236 S.E.2d 299 (N.C.App. 1977), 779SC62, State v. Ellis
|Citation:||236 S.E.2d 299, 33 N.C.App. 667|
|Party Name:||STATE of North Carolina v. Bruce E. ELLIS.|
|Case Date:||July 20, 1977|
|Court:||Court of Appeals of North Carolina|
[Copyrighted Material Omitted]
Atty. Gen. Rufus L. Edmisten by Associate Atty. Joan H. Byers, Raleigh, for the State.
Rogers & Senter by Bobby W. Rogers, Henderson, for defendant.
BROCK, Chief Judge.
Defendant first assigns error to the trial court's denial of his motion for directed verdict at the close of State's evidence. As ground for his motion defendant argued a fatal variance between the indictment and proof. The indictment placed ownership of the embezzled funds in the "Provident Finance Company." Evidence educed at trial placed ownership of the funds in the "Provident Finance Company of Henderson, Inc." Defendant contends the difference in names constitutes a fatal variance. We disagree.
[33 N.C.App. 669] In an indictment for embezzlement it is necessary to allege ownership of the property in a person, corporation, or other legal entity able to own property. Where the property belongs to a corporation: ". . . the name of the corporation should be given, and the fact that it is a corporation stated, unless the name itself imports a corporation." State v. Thornton, 251 N.C. 658, 662, 111 S.E.2d 901, 903 (1960). General Statute, Chap. 55, Business Corporations Act, Art. 3, Formation, Name and Registered Office, Section 55-12, Corporate name, states: "The corporate name shall contain the wording 'corporation,' 'incorporated,' 'limited' or 'company' or an abbreviation of one of such words." The words "Provident Finance Company" clearly import a corporation; therefore, as to placing ownership in a corporate entity, the indictment is sufficient.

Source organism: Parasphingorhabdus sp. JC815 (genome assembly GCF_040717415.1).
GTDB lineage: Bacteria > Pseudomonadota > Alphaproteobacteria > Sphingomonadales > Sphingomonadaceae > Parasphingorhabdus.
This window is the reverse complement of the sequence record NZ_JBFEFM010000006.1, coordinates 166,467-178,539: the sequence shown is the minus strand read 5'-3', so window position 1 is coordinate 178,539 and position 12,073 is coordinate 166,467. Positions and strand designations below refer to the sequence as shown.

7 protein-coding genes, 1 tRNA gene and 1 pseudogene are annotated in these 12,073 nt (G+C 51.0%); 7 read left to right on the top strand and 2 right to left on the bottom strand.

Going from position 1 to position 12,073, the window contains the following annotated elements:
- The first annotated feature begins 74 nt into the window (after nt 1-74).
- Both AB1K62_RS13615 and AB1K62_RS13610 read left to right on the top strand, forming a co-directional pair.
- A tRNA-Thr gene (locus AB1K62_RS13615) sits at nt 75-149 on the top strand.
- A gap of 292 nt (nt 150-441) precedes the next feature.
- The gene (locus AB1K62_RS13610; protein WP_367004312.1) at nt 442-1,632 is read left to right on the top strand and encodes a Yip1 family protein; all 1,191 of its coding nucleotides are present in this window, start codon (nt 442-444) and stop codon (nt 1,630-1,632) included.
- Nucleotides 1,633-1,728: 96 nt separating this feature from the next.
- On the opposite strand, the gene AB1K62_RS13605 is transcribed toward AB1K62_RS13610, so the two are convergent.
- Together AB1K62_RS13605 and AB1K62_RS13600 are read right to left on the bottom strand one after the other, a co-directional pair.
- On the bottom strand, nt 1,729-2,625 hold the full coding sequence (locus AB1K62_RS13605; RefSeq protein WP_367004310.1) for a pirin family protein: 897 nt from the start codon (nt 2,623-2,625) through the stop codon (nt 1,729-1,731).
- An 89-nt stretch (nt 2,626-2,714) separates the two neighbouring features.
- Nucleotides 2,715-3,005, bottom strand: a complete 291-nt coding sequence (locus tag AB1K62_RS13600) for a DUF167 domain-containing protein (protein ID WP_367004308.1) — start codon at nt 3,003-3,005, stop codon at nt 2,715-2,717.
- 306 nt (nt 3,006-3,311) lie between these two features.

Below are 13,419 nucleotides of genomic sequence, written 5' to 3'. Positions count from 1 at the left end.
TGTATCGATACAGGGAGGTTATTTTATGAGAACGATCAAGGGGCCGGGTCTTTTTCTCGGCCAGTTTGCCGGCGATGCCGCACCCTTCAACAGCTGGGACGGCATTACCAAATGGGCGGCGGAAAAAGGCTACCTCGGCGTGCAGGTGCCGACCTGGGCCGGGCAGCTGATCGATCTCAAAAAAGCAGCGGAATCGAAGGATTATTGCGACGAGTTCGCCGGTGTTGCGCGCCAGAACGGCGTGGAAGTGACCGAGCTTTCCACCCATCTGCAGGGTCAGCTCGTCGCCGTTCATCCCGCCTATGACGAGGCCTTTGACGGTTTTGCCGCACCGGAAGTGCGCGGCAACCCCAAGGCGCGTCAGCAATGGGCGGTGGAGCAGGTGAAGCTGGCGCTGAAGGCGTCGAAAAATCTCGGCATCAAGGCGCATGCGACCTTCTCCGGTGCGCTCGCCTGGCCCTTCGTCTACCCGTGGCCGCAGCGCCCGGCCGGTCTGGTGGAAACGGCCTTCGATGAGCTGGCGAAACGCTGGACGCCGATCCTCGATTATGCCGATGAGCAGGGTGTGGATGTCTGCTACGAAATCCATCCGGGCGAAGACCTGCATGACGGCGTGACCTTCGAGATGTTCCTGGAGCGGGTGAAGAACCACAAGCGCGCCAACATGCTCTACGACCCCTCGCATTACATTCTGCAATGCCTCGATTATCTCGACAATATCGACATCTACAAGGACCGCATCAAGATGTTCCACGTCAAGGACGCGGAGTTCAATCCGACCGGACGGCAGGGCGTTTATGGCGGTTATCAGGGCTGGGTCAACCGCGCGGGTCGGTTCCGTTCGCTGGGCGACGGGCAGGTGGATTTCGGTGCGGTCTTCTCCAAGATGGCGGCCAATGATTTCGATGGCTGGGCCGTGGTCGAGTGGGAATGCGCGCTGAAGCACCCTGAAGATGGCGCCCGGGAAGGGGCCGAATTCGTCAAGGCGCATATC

The issue then is whether the variance between "Provident Financing Company" and "Provident Finance Company of Henderson, Inc." is so material as to be fatal. We hold that it is not. The defendant was adequately informed of the corporation which was the accuser and victim. A variance will not be deemed fatal where there is no controversy as to who in fact was the true owner of the property. State v. Wyatt, 254 N.C. 220, 118 S.E.2d 420 (1961).
Defendant next assigns as error the admission of testimony of State's witness Allen. Allen testified concerning a loan transaction in which he made final payment on his account and received a paid-in-full
receipt from defendant. Allen's payment was not applied to his loan account. Defendant argues that the State should be restricted to proof of the transactions set out in the indictment and that since the dates of the transactions testified to by Allen were not included in those listed in the indictment, admission of the testimony was error. Defendant's argument is without merit.
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